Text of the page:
When consumers peruse the aisles of their favorite grocery stores, they will see a variety of labels plastered onto food products – anything from 100% Organic to Non-GMO to Non-RBST. Despite the somewhat ambiguous meaning behind these labels, this wording can assist consumers with understanding the quality of their potential purchases. However, these labels also affect consumer buying patterns, and this is an influence known by food companies and advertisers alike. The latest of lawsuits regarding food labels and misleading advertisements comes from Debbie Banafsheha, a California woman who is claiming that Heinz “All-Natural” Distilled White Vinegar “can’t be considered natural at all, because it’s made with GMO corn” (Renter, Natural Society, 2014).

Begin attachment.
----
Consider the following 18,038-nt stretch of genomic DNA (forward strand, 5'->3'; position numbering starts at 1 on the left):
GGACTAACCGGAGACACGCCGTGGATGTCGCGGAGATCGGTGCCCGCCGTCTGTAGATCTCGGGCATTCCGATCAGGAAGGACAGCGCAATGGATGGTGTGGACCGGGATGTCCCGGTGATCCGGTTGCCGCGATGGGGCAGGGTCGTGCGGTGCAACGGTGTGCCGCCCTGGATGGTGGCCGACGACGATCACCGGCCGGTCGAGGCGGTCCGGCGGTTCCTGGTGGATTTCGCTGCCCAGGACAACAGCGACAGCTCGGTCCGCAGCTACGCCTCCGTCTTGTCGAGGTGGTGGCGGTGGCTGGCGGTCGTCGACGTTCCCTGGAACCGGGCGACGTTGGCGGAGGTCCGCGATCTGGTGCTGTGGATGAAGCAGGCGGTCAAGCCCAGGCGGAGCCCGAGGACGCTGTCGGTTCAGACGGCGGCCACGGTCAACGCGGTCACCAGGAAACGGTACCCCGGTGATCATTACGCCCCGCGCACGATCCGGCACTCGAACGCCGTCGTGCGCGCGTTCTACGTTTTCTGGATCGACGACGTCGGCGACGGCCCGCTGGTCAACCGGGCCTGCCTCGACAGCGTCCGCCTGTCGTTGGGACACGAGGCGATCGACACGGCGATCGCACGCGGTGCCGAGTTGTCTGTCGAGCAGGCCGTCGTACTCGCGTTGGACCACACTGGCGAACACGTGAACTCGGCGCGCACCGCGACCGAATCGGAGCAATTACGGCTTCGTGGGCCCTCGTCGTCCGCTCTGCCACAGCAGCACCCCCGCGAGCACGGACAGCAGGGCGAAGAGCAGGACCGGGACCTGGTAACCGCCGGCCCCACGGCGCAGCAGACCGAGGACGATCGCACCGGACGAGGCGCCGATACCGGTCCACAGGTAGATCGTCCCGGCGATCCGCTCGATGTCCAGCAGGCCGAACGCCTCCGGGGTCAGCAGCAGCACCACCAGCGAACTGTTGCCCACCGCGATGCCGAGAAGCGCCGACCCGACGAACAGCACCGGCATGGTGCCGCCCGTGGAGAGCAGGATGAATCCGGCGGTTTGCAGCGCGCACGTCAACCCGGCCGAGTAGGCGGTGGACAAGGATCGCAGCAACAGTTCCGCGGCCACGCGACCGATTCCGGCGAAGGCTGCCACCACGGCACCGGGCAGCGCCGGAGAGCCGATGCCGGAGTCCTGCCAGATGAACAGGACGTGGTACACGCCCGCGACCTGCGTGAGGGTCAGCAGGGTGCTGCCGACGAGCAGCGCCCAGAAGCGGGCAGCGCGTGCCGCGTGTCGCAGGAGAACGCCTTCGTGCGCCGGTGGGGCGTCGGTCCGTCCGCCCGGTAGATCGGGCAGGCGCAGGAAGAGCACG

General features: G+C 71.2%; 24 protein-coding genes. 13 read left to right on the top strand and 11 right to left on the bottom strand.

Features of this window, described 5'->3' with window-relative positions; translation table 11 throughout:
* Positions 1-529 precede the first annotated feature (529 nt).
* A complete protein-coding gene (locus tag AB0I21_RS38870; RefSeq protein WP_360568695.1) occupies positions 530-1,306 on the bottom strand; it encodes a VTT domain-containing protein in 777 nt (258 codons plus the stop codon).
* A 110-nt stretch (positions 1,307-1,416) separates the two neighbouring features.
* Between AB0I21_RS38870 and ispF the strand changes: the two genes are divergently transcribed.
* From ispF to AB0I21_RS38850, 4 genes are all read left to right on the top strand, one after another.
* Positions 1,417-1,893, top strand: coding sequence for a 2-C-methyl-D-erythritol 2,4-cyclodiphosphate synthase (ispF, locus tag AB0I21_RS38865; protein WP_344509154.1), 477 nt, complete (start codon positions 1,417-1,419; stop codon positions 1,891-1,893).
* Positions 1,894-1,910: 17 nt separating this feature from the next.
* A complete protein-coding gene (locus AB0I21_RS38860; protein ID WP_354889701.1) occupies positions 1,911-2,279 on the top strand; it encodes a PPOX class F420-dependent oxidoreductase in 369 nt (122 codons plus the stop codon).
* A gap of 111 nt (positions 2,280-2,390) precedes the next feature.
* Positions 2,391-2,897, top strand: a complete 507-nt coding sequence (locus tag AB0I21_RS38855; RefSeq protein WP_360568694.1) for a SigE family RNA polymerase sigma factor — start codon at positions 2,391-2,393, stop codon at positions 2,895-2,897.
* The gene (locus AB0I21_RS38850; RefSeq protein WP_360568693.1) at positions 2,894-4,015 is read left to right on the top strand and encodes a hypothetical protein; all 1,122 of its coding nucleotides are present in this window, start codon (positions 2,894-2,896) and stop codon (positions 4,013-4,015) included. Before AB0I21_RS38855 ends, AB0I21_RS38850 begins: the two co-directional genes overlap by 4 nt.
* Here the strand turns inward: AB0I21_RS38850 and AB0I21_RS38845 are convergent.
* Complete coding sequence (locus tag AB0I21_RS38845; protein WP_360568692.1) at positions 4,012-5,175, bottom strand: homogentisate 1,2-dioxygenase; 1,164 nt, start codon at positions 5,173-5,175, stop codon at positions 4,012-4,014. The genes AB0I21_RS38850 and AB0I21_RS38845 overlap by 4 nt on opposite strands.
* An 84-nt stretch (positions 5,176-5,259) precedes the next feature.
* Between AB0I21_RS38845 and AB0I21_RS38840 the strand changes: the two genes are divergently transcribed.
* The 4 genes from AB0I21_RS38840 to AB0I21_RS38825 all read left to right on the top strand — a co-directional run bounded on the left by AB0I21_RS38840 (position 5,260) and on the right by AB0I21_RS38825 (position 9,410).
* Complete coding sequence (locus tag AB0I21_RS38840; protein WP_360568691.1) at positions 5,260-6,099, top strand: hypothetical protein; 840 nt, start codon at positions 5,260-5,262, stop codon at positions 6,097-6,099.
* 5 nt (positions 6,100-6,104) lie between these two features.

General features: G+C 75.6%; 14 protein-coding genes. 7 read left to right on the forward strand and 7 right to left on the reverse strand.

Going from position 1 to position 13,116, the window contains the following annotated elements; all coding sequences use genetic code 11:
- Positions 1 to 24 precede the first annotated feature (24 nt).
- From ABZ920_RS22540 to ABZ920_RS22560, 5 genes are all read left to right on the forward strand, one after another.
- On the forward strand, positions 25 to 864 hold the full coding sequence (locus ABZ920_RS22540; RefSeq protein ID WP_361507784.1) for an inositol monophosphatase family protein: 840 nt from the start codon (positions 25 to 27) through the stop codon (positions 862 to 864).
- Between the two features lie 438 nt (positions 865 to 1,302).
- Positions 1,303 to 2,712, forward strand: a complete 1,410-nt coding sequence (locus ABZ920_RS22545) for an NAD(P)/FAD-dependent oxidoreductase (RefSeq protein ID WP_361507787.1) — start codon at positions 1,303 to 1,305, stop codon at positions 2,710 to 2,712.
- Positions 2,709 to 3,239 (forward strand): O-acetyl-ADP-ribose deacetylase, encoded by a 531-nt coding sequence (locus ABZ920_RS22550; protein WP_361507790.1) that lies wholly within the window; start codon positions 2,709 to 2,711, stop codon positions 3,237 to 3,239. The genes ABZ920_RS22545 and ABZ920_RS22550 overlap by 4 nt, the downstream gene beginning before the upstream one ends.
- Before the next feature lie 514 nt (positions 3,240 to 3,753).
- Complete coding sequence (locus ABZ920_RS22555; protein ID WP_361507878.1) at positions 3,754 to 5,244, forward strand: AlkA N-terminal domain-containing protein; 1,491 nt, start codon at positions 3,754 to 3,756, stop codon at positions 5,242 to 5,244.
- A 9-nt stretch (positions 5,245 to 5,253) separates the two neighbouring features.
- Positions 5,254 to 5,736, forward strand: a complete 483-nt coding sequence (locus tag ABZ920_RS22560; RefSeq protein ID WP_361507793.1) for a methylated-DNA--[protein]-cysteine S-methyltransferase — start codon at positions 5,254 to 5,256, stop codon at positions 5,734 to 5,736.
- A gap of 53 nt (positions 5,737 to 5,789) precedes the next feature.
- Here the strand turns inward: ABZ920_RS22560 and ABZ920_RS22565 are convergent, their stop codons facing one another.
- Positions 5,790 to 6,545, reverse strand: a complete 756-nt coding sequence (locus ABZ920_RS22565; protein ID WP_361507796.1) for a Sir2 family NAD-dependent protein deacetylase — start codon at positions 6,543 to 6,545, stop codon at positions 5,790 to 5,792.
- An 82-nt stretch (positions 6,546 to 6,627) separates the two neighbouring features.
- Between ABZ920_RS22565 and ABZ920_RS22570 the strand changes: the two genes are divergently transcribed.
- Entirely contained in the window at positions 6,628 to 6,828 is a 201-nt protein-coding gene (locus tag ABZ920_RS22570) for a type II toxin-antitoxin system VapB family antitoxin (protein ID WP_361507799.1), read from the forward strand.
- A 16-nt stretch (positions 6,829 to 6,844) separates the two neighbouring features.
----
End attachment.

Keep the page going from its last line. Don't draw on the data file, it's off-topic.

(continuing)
Proposition 37, which sought to require Big Food companies to properly label genetically-modified foods (GMO’s), recently failed among California voters. GMO’s are formulated through genetic engineering and often require exposure to radiation or chemicals to serve as a catalyst in the transformation. GMO leaders, most notably Missouri-based Monsanto, allotted over $45 million towards a “No on 37” campaign to fight the proposition’s approval. The movement also received contributions from Coca-Cola, Nestle, and Kraft and took part in misrepresentation of the act that boasts “Stop the deceptive food labeling scheme.” The Big Food propaganda was ultimately a success, as it is believed that many whom voted against Prop 37 were swayed by the aggressive campaign.